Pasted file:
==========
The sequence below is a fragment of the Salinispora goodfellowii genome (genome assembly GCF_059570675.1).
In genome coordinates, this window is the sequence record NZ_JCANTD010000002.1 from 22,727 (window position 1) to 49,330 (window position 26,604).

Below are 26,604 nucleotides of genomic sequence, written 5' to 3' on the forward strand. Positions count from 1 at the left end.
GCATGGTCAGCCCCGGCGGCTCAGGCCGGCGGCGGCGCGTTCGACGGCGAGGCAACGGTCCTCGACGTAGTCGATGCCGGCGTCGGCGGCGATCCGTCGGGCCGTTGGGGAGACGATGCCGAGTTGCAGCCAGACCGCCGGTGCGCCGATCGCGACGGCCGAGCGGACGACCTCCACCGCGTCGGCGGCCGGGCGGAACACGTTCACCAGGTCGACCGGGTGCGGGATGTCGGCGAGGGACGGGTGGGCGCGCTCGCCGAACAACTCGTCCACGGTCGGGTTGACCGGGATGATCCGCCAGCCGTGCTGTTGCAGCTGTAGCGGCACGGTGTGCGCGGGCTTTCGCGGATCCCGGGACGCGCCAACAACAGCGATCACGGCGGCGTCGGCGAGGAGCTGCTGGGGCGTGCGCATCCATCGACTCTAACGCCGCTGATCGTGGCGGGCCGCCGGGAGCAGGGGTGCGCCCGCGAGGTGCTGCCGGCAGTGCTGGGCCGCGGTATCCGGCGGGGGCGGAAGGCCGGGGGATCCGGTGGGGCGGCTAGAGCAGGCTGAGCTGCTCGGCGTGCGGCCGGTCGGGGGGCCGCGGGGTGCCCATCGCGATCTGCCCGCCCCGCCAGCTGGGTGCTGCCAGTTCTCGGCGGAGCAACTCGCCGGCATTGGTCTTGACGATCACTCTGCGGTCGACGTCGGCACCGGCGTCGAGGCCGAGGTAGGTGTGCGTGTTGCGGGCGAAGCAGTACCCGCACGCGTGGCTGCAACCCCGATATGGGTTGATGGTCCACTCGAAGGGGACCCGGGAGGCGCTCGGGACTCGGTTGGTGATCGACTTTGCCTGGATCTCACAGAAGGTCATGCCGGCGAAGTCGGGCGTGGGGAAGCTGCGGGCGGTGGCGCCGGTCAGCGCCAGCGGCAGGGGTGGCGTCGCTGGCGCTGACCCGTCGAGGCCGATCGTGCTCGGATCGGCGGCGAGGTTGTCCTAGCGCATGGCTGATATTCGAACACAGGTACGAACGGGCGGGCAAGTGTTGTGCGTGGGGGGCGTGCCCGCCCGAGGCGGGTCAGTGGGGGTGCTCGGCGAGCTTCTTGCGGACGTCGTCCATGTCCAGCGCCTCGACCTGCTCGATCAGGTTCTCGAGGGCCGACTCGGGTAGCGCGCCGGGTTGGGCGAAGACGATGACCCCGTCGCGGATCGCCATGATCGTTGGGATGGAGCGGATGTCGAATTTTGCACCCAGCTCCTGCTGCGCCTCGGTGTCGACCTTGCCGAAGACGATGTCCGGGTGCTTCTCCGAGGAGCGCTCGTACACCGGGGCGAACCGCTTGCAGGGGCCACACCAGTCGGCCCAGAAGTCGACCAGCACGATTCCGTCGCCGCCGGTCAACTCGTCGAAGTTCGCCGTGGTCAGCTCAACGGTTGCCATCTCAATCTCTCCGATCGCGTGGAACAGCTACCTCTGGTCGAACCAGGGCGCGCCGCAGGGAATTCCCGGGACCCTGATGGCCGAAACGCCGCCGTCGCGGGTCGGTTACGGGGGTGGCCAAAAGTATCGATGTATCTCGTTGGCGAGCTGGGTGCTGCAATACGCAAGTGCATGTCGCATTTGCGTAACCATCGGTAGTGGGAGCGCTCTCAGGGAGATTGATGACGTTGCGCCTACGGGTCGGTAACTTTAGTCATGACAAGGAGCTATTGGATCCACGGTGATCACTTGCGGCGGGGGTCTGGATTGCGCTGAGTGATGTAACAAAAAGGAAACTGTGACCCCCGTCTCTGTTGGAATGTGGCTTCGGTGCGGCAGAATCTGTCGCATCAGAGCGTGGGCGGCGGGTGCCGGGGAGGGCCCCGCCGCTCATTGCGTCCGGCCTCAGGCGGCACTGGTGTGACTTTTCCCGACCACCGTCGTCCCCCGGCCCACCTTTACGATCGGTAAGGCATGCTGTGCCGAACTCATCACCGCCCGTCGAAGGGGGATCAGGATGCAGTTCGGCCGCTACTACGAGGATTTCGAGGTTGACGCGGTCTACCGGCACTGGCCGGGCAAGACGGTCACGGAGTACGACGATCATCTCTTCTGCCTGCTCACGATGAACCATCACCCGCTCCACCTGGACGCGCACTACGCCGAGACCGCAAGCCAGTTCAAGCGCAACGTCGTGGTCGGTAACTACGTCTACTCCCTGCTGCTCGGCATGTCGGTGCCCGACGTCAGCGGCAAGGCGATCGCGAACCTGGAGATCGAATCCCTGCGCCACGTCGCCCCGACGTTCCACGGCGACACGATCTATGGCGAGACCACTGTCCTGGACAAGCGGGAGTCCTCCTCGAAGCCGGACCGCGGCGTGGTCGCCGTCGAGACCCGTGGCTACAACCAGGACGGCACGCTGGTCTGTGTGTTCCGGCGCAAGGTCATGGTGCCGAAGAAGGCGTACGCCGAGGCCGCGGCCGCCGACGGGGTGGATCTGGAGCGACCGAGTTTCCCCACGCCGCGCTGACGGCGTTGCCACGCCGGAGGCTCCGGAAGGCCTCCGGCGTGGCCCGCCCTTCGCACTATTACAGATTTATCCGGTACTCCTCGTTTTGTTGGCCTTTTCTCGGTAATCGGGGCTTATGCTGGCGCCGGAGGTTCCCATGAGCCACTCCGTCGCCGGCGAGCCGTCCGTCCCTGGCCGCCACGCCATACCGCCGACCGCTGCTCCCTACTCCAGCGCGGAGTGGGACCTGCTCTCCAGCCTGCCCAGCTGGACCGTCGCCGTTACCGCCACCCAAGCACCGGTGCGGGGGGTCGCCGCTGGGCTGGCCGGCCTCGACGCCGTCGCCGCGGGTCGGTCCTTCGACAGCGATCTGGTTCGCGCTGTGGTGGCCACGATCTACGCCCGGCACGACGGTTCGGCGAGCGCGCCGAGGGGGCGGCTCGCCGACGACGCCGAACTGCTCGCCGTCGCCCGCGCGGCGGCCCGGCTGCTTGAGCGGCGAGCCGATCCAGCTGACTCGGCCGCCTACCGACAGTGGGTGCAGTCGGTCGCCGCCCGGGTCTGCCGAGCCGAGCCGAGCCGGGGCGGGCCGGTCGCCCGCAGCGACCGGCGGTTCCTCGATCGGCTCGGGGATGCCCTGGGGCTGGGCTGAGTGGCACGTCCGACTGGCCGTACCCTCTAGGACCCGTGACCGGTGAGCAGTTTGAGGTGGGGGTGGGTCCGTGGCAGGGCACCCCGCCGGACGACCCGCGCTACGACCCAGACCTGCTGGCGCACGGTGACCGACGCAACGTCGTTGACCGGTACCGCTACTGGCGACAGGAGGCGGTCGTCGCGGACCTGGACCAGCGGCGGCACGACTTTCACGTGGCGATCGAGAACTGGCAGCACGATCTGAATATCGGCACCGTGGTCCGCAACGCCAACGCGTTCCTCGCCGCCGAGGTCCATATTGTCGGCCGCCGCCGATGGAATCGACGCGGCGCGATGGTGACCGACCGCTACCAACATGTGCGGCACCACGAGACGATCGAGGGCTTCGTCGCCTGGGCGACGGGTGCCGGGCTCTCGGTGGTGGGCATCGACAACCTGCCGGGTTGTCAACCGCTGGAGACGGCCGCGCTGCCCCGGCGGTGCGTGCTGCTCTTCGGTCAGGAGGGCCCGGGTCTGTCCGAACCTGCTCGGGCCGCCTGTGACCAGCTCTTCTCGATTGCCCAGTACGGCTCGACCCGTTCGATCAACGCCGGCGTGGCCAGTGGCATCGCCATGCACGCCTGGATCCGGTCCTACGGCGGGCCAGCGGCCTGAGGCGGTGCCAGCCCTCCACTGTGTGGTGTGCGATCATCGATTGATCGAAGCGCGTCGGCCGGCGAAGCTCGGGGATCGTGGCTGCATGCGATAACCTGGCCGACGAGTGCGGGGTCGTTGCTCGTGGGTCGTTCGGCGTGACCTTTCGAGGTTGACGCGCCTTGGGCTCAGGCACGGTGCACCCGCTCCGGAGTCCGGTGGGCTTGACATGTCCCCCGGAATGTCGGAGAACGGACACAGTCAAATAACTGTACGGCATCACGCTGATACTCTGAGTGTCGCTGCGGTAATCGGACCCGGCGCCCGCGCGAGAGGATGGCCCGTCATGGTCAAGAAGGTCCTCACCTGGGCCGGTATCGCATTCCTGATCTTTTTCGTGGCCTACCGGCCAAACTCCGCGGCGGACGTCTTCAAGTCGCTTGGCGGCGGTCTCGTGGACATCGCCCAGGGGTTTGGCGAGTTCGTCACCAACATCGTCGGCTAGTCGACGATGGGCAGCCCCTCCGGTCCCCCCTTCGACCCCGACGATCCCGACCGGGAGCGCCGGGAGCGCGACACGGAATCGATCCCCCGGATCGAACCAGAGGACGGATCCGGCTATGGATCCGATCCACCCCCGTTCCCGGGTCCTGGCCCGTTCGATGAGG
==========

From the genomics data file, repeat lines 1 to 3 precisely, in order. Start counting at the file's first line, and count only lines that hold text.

The sequence below is a fragment of the Salinispora goodfellowii genome (genome assembly GCF_059570675.1).
In genome coordinates, this window is the sequence record NZ_JCANTD010000002.1 from 22,727 (window position 1) to 49,330 (window position 26,604).

Below are 26,604 nucleotides of genomic sequence, written 5' to 3' on the forward strand. Positions count from 1 at the left end.